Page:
Studies suggest that the impact of CLL-related anemia on a person’s quality of life depends on the severity of the anemia. Factors that play a role in the severity of CLL-related anemia include:

  • the duration of the CLL
  • the type and intensity of chemotherapy treatment
  • the frequency and severity of infections

People with anemia may experience one or more of the following symptoms:

People with CLL require regular health checks so that their medical team can record new symptoms and run additional diagnostic tests if necessary.

If a doctor suspects that a person has anemia, they will perform a physical examination and request a complete blood count (CBC). This blood test assesses the relative numbers of RBCs and other types of blood cells in the sample.

If the doctor suspects AHA, they may request a Coombs test, or direct antiglobulin test (DAT). This test involves isolating the RBCs from a blood sample and incubating them with a substance called Coombs reagent. If the blood cells clump together, then the person tests positive for AHA.

People with anemia symptoms should avoid self-diagnosis and consult their doctor for an accurate medical assessment.

The treatment for CLL-related anemia depends on the ongoing cancer treatment regimen for the CLL and the symptoms and severity of the anemia. Doctors will decide the best course of action on a case-by-case basis.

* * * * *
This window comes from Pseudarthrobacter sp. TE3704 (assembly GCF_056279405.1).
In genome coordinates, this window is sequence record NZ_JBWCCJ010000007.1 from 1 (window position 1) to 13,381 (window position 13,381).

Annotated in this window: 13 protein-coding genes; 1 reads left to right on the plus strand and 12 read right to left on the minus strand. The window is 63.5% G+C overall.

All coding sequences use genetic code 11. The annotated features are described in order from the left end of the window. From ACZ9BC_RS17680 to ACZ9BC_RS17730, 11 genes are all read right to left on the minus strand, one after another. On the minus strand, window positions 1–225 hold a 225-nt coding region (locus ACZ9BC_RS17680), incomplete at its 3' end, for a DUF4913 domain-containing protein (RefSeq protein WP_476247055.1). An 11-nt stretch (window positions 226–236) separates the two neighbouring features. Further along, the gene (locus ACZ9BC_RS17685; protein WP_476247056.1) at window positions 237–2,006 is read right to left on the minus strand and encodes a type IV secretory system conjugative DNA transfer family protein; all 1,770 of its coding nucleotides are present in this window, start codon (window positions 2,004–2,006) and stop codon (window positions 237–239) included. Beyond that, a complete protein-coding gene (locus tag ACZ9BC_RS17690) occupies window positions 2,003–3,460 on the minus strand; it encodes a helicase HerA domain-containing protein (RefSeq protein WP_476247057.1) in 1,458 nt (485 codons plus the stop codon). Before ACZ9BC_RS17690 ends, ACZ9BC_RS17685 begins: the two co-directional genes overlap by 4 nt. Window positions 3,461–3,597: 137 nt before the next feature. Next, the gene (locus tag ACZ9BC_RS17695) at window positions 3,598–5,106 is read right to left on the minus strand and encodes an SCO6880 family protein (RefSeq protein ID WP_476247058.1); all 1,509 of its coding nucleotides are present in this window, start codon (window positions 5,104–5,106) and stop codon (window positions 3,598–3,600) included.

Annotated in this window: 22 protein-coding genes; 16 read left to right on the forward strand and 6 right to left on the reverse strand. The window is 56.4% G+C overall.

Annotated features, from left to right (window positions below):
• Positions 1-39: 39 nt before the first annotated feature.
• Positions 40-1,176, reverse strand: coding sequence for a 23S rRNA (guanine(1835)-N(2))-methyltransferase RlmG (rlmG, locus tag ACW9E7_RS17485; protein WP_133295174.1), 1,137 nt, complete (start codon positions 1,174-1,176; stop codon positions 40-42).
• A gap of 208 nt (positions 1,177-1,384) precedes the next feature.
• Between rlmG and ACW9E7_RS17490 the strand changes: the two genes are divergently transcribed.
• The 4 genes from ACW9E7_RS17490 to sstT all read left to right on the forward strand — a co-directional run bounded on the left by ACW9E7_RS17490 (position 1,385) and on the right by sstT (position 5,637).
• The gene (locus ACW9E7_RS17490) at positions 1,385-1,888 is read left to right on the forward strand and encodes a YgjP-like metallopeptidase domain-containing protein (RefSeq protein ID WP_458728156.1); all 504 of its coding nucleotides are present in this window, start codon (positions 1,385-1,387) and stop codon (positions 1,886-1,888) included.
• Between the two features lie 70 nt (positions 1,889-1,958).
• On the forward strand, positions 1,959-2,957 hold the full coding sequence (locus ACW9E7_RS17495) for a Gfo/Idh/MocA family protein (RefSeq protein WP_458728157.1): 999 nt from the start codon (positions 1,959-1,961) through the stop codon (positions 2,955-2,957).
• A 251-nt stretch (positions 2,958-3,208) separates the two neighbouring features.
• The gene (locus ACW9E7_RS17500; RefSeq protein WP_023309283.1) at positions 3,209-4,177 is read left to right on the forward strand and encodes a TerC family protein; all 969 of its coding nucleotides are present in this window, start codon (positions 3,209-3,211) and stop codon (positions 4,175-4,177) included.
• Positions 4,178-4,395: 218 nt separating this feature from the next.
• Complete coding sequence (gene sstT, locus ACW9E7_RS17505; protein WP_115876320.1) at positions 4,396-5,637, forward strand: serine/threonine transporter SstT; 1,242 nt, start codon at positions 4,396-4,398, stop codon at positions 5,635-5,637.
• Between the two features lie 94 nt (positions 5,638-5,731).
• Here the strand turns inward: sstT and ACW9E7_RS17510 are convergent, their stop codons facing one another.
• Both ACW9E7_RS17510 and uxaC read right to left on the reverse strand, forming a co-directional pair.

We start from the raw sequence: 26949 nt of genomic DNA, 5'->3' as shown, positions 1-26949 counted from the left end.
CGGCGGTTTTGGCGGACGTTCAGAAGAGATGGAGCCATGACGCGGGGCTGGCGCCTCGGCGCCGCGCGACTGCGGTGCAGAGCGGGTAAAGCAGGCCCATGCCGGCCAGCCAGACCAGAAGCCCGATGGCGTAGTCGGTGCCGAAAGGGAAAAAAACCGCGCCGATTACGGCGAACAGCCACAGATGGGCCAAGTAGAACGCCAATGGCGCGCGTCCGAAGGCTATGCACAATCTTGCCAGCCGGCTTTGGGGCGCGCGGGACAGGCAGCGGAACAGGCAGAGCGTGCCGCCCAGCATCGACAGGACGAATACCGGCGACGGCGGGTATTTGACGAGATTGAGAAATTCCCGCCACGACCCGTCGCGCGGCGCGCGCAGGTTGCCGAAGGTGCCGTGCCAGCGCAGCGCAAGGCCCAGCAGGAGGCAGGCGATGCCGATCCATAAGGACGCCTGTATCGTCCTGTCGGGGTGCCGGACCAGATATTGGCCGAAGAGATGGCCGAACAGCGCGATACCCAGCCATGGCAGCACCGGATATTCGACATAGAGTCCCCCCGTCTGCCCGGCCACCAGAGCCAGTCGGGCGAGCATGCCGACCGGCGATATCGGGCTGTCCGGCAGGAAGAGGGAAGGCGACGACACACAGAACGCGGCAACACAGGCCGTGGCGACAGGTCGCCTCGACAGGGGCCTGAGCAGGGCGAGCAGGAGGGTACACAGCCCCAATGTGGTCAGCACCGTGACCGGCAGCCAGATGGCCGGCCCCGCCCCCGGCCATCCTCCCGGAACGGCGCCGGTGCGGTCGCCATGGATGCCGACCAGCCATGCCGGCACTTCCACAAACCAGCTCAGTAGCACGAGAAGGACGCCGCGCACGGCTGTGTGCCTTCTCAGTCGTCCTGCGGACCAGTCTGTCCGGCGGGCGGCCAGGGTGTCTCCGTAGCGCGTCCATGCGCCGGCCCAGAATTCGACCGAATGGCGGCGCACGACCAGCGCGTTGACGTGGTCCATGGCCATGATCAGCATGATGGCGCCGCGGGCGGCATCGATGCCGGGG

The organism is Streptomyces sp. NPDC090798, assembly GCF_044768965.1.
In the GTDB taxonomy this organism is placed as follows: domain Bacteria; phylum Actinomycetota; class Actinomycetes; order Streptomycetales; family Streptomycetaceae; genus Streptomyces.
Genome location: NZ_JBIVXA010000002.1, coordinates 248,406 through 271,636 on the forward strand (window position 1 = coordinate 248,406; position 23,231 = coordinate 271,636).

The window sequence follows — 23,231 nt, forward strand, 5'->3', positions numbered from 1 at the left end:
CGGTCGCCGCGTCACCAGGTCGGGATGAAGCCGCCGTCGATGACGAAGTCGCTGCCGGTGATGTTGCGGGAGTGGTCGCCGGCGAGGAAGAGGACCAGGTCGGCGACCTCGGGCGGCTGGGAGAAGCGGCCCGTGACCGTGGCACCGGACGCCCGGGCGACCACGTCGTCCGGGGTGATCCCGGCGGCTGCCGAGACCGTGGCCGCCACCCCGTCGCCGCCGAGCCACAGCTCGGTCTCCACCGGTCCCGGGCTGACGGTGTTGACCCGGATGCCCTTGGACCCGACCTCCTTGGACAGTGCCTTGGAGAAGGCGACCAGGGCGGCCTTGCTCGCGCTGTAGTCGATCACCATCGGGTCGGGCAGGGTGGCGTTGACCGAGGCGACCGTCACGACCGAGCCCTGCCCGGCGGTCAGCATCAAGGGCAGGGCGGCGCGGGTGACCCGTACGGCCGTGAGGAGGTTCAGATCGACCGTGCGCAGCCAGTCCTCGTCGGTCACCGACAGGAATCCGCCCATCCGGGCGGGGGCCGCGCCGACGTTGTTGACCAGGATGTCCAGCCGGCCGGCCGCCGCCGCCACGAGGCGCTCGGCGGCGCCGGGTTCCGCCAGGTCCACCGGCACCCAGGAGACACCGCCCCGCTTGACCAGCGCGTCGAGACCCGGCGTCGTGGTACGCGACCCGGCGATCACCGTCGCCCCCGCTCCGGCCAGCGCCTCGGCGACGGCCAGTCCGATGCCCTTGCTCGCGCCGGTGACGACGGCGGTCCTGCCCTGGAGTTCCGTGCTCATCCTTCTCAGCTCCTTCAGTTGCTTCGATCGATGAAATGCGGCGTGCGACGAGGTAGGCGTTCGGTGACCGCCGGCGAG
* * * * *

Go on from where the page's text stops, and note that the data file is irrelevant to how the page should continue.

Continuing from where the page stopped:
Two potential treatment options for CLL-related anemia are blood transfusions and drugs called erythropoiesis-stimulating agents (ESAs).

Blood transfusions

Some people require blood transfusions to boost their levels of RBCs. However, such transfusions have the potential to transmit infections and cause iron overload in the body.

A person may also experience alloimmunization, which is a potentially fatal complication of regular blood transfusions. It occurs due to an immune response to antigens in the donated blood, which can result in a hemolytic reaction.

Erythropoiesis-stimulating agents (ESAs)

ESAs stimulate the bone marrow to produce more RBCs.

According to an older review article, doctors recommend ESAs for people with CLL and hemoglobin levels of less than 10 grams per deciliter (g/dl). The goal of ESA treatment is to achieve a hemoglobin level of 12 g/d).

ESAs are more effective than blood transfusions in treating CLL-related anemia because they help maintain consistent hemoglobin levels.

Anemia is a common occurrence in people with cancer. Due to the nature of CLL and its treatment, it can be difficult to prevent anemia.

However, most people with CLL-related anemia can usually manage the condition if a doctor diagnoses and treats it in its early stages. This is why people with CLL and other types of leukemia require regular checkups.

CLL occurs when the bone marrow overproduces abnormal lymphocytes. Over time, these abnormal lymphocytes accumulate and begin to crowd out healthy blood cells. This can lead to a reduction in the number of RBCs, which may trigger anemia.

With early diagnosis and treatment, it is possible to manage CLL-related anemia.

Treatment aims to increase hemoglobin levels to around 12 g/dl to prevent the risk of complications.

Treatment options include blood transfusions and ESAs. A doctor will evaluate a suitable treatment plan according to the person’s age, medical history, and other ongoing cancer therapies.